Tag Archives: Attitude

Up In The Air

A good rigger is an important person.

Please Remember:

The opinions expressed are mine only. These opinions do not necessarily reflect anybody else’s opinions. I do not own, operate, manage, or represent any band, venue, or company that I talk about, unless explicitly noted.

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This is one of those topics that’s a little outside of a small-venue context.

But it’s still good to talk about.

I recently had the opportunity to work on a “big-rig” show. What I mean by that is we had six JBL SRX subwoofers deployed, along with two hangs (four boxes each) of JBL VRX. For some folks, that’s not a huge system, but for me it’s pretty darn large. Going in, I was excited to be on the crew for the event – and also a bit apprehensive. I had never before had any “hands-on” experience with rigging and flying a PA system.

As it turned out, my anxiety was misplaced. When you finally get up close and personal with a box like VRX, you realize that the box-to-box flyware is really easy to understand and operate. Constant-curvature arrays are hard to get wrong in and of themselves. You would basically have to actively attempt to screw up the hang in order to run into a problem. The boxes have a built-in angle, so you don’t have to think about much other than lining a couple of ’em up, flipping the connection flanges into place, and inserting the fly pins.

Another reason my anxiety was misplaced was twofold:

1) We had a good rigger on hand.

2) Everybody implicitly agreed that the rigger was the “lead dog.”

What I mean by point two is that I consider there to be exactly one proper attitude towards an honest-to-goodness, card-carrying rigger. That attitude is that you listen to the rigger, and do EXACTLY as the rigger tells you.

I don’t think I can stress that enough.

An actual rigger is somebody who can safely hang very heavy things above people’s heads, and has the maturity to do it the right way (with no tolerance for shortcuts or other horse-dip). They realize that getting a hang wrong may be a very efficient way to end people’s lives. They distinguish between “reasonably safe” and “truly safe,” and will not allow anyone to settle for the former.

As such, their word is law.

I DO think that safe rigging is within the mental capacity of the average human. However, I also think that there are numerous particulars of equipment and technique which are not immediately intuitive or obvious. I think it’s easy for an un-educated person to hang things the wrong way without realizing it. That’s why, when a rigger shows up in a situation where everybody else is NOT a rigger, the rigger immediately becomes the person in charge. Somebody else may be making executive decisions on what’s wanted for a hang, but the human with the most experience at actually flying things makes the final call on what can be done and how.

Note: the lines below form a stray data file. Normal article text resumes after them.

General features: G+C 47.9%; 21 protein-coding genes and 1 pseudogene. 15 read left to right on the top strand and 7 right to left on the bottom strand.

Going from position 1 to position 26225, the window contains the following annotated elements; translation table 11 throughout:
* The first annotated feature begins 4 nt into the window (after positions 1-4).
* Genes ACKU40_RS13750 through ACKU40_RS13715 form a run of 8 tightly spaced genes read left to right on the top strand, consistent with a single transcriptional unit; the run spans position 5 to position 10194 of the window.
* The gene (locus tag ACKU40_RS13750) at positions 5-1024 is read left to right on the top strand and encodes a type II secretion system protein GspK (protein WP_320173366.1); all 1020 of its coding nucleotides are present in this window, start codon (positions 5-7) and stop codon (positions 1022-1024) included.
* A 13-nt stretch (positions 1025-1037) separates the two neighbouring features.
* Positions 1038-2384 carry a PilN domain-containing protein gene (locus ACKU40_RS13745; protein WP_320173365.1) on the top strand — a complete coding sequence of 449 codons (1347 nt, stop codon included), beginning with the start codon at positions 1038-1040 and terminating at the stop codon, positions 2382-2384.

(If you ever get into a situation that appears to be the opposite of that, I think you should be concerned.)

Like I said, the case on this show was that everybody was listening to the rigger.

And that meant that everything got up in the air safely, stayed up in the air safely, and came down safely after everything was done.


It’s Gonna Take A Minute

The secret to better shows is practice. Practice requires time.

Please Remember:

The opinions expressed are mine only. These opinions do not necessarily reflect anybody else’s opinions. I do not own, operate, manage, or represent any band, venue, or company that I talk about, unless explicitly noted.

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The Video

The Summary

We should strive to do our best work. The best work possible on the first try is usually not as good as the best work possible on subsequent tries – and we need to be okay with that.


Halfway Perfect

If people are happy with the music, it can be okay if everything isn’t “just so.”

Please Remember:

The opinions expressed are mine only. These opinions do not necessarily reflect anybody else’s opinions. I do not own, operate, manage, or represent any band, venue, or company that I talk about, unless explicitly noted.

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The Video

The Summary

I did a private show with a band that usually does a lot of production. We ended up with vocals only and half the PA out of the picture. People LOVED it anyway.


Learn To Love The Process

Live sound is, overwhelmingly, the non-glamorous work that makes an instant of beauty possible.

Please Remember:

The opinions expressed are mine only. These opinions do not necessarily reflect anybody else’s opinions. I do not own, operate, manage, or represent any band, venue, or company that I talk about, unless explicitly noted.

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You have to get a kick out of the work, and not just the results.


What A Mixing Console Isn’t

Magically turning a band into something else isn’t what we’re here to do.

Please Remember:

The opinions expressed are mine only. These opinions do not necessarily reflect anybody else’s opinions. I do not own, operate, manage, or represent any band, venue, or company that I talk about, unless explicitly noted.

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I’m working on a new video, but it’s taking a while due to scheduling issues. (Being busy isn’t a bad thing, but still…) I figured I should put something up here to prove that I haven’t forgotten this site in the meantime.